Prothrombin Complex Concentrate Not Superior to Standard Treatment for Massive Bleeding

April 04, 2023

The administration of a four-factor prothrombin complex concentrate (4F-PCC) to trauma patients with major bleeding had no significant effect on blood product usage in the first 24 hours compared with patients who did not receive the treatment, according to the results of a randomized, placebo-controlled superiority trial.

“Among patients with trauma at risk of massive transfusion, there was no significant reduction of 24-hour blood product consumption after administration of 4F-PCC, but thromboembolic events were more common. These findings do not support systematic use of 4F-PCC in patients at risk of massive transfusion,” the researchers wrote in the March 21, 2023 issue of JAMA.

Early administration of coagulation factors is known to improve post-traumatic coagulation disorders. 4F-PCC contains the human coagulation factors II, VII, IX and X along with endogenous inhibitor proteins S and C, and is used for the urgent reversal of acquired coagulation factor deficiency in in patients with warfarin- or coumadin-induced acute major bleeding. The researchers hypothesized that the use of 4F-PCC might reduce blood product consumption in the setting of massive bleeding.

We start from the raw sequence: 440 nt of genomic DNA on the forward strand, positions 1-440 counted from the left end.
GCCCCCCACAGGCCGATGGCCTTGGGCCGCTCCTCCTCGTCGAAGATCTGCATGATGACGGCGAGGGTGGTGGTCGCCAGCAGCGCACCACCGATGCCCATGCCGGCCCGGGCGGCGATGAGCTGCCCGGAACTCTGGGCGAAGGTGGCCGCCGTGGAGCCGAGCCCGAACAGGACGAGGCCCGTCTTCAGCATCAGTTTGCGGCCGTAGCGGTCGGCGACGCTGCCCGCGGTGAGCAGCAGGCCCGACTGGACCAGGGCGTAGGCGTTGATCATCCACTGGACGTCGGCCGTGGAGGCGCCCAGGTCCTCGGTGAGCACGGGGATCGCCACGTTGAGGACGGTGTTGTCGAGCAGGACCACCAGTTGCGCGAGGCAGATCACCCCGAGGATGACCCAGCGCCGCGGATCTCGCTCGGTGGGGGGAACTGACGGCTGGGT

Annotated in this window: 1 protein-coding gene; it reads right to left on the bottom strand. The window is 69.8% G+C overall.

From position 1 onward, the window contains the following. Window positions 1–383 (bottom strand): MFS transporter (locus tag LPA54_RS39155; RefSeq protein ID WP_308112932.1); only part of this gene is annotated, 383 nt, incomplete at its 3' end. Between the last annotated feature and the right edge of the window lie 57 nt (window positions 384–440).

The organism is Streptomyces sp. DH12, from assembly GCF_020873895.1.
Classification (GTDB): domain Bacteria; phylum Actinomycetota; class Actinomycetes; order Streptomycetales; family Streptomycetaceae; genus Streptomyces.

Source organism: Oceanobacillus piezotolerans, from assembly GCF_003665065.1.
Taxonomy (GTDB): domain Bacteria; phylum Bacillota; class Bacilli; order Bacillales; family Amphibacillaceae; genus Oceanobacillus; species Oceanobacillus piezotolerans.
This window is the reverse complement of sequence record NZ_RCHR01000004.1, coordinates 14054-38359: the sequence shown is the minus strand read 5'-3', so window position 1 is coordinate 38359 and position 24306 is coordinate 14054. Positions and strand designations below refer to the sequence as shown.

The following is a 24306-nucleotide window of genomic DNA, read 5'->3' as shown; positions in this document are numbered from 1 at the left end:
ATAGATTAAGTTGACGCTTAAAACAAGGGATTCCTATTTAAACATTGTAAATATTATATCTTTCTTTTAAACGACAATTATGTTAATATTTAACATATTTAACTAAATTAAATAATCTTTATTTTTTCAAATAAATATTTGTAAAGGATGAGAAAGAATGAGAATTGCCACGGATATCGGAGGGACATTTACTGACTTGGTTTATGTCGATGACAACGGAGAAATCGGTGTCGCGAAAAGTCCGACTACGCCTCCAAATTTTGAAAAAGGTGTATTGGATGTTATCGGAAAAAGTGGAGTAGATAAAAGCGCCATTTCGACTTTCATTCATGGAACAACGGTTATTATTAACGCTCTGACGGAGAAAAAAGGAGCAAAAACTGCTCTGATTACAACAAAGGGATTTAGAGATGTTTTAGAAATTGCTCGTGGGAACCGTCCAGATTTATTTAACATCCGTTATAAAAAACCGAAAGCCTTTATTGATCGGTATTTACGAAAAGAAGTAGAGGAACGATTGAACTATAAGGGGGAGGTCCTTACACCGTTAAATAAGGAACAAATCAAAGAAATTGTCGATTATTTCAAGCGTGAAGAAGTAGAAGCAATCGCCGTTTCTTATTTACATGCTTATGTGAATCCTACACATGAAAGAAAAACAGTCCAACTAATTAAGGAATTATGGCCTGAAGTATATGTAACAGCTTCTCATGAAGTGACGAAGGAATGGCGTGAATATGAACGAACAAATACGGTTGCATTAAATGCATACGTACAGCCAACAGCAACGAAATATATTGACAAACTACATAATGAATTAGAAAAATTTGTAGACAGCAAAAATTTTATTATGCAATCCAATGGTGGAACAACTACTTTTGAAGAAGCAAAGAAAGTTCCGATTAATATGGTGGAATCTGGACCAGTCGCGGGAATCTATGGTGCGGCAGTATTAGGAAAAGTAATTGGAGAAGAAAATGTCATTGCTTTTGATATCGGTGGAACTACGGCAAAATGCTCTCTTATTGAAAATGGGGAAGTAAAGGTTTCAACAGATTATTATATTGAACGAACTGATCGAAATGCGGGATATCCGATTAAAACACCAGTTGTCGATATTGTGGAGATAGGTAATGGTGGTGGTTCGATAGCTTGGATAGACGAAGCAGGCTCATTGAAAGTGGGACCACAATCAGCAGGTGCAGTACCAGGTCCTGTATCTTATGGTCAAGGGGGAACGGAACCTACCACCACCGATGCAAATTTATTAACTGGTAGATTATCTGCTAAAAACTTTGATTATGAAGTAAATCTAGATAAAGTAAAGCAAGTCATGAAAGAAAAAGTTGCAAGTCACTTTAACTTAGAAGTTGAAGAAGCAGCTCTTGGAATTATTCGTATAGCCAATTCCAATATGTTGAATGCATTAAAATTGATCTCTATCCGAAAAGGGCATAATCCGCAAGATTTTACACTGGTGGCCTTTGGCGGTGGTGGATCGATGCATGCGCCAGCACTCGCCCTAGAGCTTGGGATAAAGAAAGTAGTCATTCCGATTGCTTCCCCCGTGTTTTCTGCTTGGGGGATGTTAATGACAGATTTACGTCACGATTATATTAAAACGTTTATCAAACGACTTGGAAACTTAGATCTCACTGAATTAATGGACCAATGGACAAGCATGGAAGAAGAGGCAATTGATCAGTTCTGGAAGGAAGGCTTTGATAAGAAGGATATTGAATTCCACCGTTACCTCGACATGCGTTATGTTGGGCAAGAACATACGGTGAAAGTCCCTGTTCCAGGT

However, there was no statistically or clinically significant difference between the groups in terms of median (interquartile range) total 24-hour blood product consumption — 12 units for those who received the treatment compared with 11 units in the placebo group.

The researchers also looked at safety of 4F-PCC in terms of arterial and venous thromboembolic events. Among the patients who received 4F-PCC, 56 patients (35%) presented with at least one thromboembolic event compared with 37 patients (24%) in the placebo group.

The study included 324 patients at the highest trauma level at 12 centers in France; 164 were randomized to receive 4F-PCC. All patients received early ratio-based transfusion (packed red blood cells [RBCs] to fresh frozen plasma [FFP] at a ratio of 1:1 to 2:1) and were treated according to European traumatic hemorrhage guidelines.

Acute traumatic coagulopathy (ATC) is common in severe trauma patients (around 25 to 30% of patients with severe trauma) and is associated with increased mortality risk, according to the authors. ATC is associated with fibrinogen and clotting factors deficiencies with management relying on early administration of fibrinogen and blood products in the case of massive transfusion using a 1:1 or 1:2 ratio of FFP to RBC. However, this strategy relies on fast supply of FFP, which is not always possible, they noted.

To overcome delays associated with FFP, the PROCOAG study examined the use of 4F-PCC as alternative to treat coagulation factor deficiency. In addition to fibrinogen treatment, it is thought that PCC can be efficient in ATC management, while reducing risks associated with massive transfusion, according to the authors.